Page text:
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What are the types of Insulation

When you think about Insulation, you first need to decide which kind of Insulation you will need as there are many types of insulation available. There may be following two points:

  • Where you need to apply insulation?

  • What are the recommended R-values for areas you want to insulate?

Insulation NZ

Types Of Insulation:

1. Blanket: batts and rolls

Insulation Materials: Fiberglass, Mineral (rock or slag) wool, Plastic fibers, Natural fibers

Where Applicable: Unfinished walls, including foundation walls, Floors and ceilings

Installation Method: Fitted between studs, joists, and beams.

Advantages: Do-it-yourself, Suited for standard stud and joist spacing that is relatively free from obstructions. Relatively inexpensive.

2. Concrete block insulation and insulating concrete blocks

Insulation Materials: Foam board, to be placed on outside of wall (usually new construction) or inside of wall (existing homes):, Few manufacturers incorporate foam beads or air into the concrete mix to increase R-values

Where Applicable: Unfinished walls, including foundation walls, for new construction or major renovations, Walls (insulating concrete blocks)

Installation Method: This Require specialized skills, Insulating concrete blocks are sometimes stacked without mortar (dry-stacked) and surface bonded.

Advantages: Insulating cores increases wall R-value, Insulating outside of concrete block wall places mass inside conditioned space, which can moderate indoor temperatures, Autoclaved aerated concrete and autoclaved cellular concrete masonry units have 10 times the insulating value of conventional concrete.

3. Foam board or rigid foam

Insulation Materials: Polystyrene, Polyisocyanurate, Polyurethane

Where Applicable: Unfinished walls, including foundation walls, Floors and ceilings, Unvented low-slope roofs

Installation Method: Interior applications: must be covered with 1/2-inch gypsum board or other building-code approved material for fire safety. Exterior applications: must be covered with weatherproof facing.

Advantages: High insulating value for relatively little thickness. Can block thermal short circuits when installed continuously over frames or joists.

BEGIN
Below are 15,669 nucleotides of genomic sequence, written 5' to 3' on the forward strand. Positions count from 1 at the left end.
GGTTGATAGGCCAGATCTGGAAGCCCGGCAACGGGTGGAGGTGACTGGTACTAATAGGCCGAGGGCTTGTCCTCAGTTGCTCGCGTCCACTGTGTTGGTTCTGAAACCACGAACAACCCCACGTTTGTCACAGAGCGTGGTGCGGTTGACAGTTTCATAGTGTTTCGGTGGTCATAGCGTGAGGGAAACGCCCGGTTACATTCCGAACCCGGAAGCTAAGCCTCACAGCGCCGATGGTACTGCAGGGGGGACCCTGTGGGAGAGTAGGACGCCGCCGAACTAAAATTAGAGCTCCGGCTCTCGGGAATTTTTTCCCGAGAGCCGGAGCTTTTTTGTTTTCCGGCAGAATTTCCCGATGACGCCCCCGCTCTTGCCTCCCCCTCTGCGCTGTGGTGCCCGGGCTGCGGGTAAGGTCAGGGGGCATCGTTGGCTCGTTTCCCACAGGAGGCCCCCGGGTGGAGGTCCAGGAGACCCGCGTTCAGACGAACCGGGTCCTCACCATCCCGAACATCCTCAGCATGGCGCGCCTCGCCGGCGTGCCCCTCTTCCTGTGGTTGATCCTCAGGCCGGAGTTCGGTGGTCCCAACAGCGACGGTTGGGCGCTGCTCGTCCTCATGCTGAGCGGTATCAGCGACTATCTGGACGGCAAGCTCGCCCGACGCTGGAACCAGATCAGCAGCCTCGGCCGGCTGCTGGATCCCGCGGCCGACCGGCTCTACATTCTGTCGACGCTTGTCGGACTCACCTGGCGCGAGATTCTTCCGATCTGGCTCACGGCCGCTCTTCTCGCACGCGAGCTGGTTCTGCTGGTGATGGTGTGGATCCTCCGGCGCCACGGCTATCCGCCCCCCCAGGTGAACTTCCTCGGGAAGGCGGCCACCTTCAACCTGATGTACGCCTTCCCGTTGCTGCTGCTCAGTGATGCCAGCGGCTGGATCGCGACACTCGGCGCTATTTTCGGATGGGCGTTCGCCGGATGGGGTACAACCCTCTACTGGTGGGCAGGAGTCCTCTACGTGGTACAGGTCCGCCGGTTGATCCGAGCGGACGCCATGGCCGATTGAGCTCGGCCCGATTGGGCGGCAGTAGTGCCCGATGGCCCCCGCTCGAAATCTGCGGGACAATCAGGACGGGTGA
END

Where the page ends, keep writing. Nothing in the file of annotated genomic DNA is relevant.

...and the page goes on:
4. Insulating concrete forms (ICFs)

Insulation Materials: Foam boards or foam blocks

Where Applicable: Unfinished walls, including foundation walls for new construction

Installation Method: Installed as part of the building structure.

Advantages: Insulation is literally built into the home’s walls, creating high thermal resistance.

5. Loose-fill and blown-in

Insulation Materials: Cellulose, Fiberglass, Mineral (rock or slag) wool

Where Applicable: Enclosed existing wall or open new wall cavities, Unfinished attic floors, Other hard-to-reach places

Installation Method: Blown into place using special equipment, sometimes poured in.

Advantages: Good for adding insulation to existing finished areas, irregularly shaped areas, and around obstructions.

6. Reflective system

Insulation Materials: Foil-faced kraft paper, plastic film, polyethylene bubbles, or cardboard.

Where Applicable: Unfinished walls, ceilings, and floors.

Installation Method: Foils, films, or papers fitted between wood-frame studs, joists, rafters, and beams.

Advantages: Do-it-yourself. Suitable for framing at standard spacing. Bubble-form suitable if framing is irregular or if obstructions are present. Most effective at preventing downward heat flow, effectiveness depends on spacing.

7. Rigid fibrous or fiber insulation

Insulation Materials: Fiberglass, Mineral (rock or slag) wool

Where Applicable: Ducts in unconditioned spaces. Other places requiring insulation that can withstand high temperatures

Installation Method: HVAC contractors fabricate the insulation into ducts either at their shops or at the job sites.

Advantages: Can withstand high temperatures.

8. Sprayed foam and foamed-in-place

Insulation Materials: Cementitious, Phenolic, Polyisocyanurate, Polyurethane

Where Applicable: Enclosed existing wall, Open new wall cavities, Unfinished attic floors.

Installation Method: Applied using small spray containers or in larger quantities as a pressure sprayed (foamed-in-place) product.

Advantages: Good for adding insulation to existing finished areas, irregularly shaped areas, and around obstructions.

9. Structural insulated panels (SIPs)

Insulation Materials: Foam board or liquid foam insulation core, Straw core insulation

Where Applicable: Unfinished walls, ceilings, floors, and roofs for new construction.

Installation Method: Construction workers fit SIPs together to form walls and roof of a house.

Advantages: SIP-built houses provide superior and uniform insulation compared to more traditional construction methods; they also take less time to build.

Now it’s time to hire a professional certified installer.

  • Get written cost estimates from a few contractors for the R-value you require, and don’t be shocked if cited costs for a given R-value installation change by more than a factor of two.

  • Get some information about their air-sealing services and expenses too, on the grounds it’s a smart thought to seal air spills before installing insulation.

Conclusion:

For more about Insulation New Zealand visit http://www.saferinsulation.co.nz

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